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lia href=http://www.laborradio.org/node/9744IAM Boeing Workers To Vote Saturday On Tentative Deal Ending Strikea//li
lia href=http://www.laborradio.org/node/9747SEIU Strikes Several California Hospitalsa//li
lia href=http://www.laborradio.org/node/9748UAW: John McCain Is Shockingly Ignorant About U.S. Auto Industry’s Needsa//li
lia href=http://www.laborradio.org/node/9749Economic Report: Can You Invest A Day Off Work To Vote?a//li
pDoes your state allow you time off to vote? You may want to check and find out. For example, the state of Wisconsin has a law that allows workers to take up to three hours off from work so they can go to the polls on Election Day. Employers are not required to pay workers for the time they take off, but if arrangements are made in advance employers must allow up to three hours in a row. Employees are also allowed to determine the three hours they get off. /p
pBy Doug Cunningham/p
pUAW President Ron Gettelfinger says John McCain is out of touch and uninformed about the U.S. auto industry. Gettelfinger says the McCain campaign’s comments about not bailing out the auto industry to “save it from its own bad bets” reveals a shocking ignorance about the true state of the auto industry and how the economic crisis is affecting it. By contrast, the UAW leader says, Barack Obama will support the auto industry and help create a sustainable future for the industry./p
pTen northern California hospitals are the targets of strike action today. Jesse Russell reports:/p
pAt 6 a.m. this morning nearly 6,000 hospital workers in Northern California walked off the job. Represented by the Service Employees International Union the workers are taking the action to protest slow moving negotiations by hospital management over the new contract. The union is seeking retirement health care, but also the opportunity to provide input concerning staffing levels and patient care. Negotiations started in May prior to the contracts expiration on June 30. The contract was extended to September 30. The strike will impact ten hospitals in northern California. California Nurses Association members have reached contract agreements, but will take part in informational pickets out of solidarity. SEIU represents nutrition aides, nursing assistants, housekeeping employees and others./p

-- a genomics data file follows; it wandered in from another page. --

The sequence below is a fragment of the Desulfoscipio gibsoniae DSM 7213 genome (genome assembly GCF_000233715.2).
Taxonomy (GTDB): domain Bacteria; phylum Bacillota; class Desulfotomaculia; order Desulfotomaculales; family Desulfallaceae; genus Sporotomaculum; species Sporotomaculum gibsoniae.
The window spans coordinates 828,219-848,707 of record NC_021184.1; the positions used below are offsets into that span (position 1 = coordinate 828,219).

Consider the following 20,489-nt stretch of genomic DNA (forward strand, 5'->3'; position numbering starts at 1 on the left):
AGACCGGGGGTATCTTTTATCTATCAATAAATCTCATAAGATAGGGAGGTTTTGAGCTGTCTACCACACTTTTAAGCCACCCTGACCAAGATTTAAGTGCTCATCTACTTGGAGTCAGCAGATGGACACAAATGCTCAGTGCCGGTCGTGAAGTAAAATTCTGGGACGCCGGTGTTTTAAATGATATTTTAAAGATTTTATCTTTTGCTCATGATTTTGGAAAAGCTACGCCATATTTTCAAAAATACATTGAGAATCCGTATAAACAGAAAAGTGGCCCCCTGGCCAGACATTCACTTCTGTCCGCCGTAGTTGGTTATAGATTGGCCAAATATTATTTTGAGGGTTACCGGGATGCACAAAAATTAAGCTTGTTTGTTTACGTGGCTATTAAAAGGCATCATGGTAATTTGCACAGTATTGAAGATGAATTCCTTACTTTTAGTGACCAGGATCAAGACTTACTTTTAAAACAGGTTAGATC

Even the McCain campaign says its health care plan stinks.
A senior McCain adviser told CNN that “younger, healthier workers likely wouldn’t abandon their company-sponsored plans” for the health care tax credits McCain has been touting.
“Why would they leave?” said [Douglas] Holtz-Eakin. “What they are getting from their employer is way better than what they could get with the credit.”
As Newsweek economics correspondent Jane Bryant Quinn points out, a $5,000 tax credit in the McCain plan falls far short of the cost to replace most workers’ employer-provided coverage, especially for older workers who could face annual premium costs of $12,000 or more.
This is a cross-post by Carl Davidson from the Huffington Post.
Organized labor has set its sights on winning western Pennsylvania for Barack Obama.
AFL-CIO President John Sweeney came to the Electrical Workers (IBEW) Local 712 hall in Vanport on Oct. 25. He was joined by United Steelworkers (USW) top officials, as well as members of the Pittsburgh Steelers football team who were scheduled to be at the afternoon rally. In between, the unions deployed more than 2,200 rank-and-file union members to knock on the doors of some 31,000 union family homes across the state in a single afternoon, an effort that will become even more earnest over the next several days.
||After a rally in Youngstown, Ohio, AFL-CIO Executive Vice President Arlene Holt Baker and Rep. John Conyers reflect on Martin Luther King Jr.’s support for workers.
||Workers in Miami rally to get out the early vote for Barack Obama.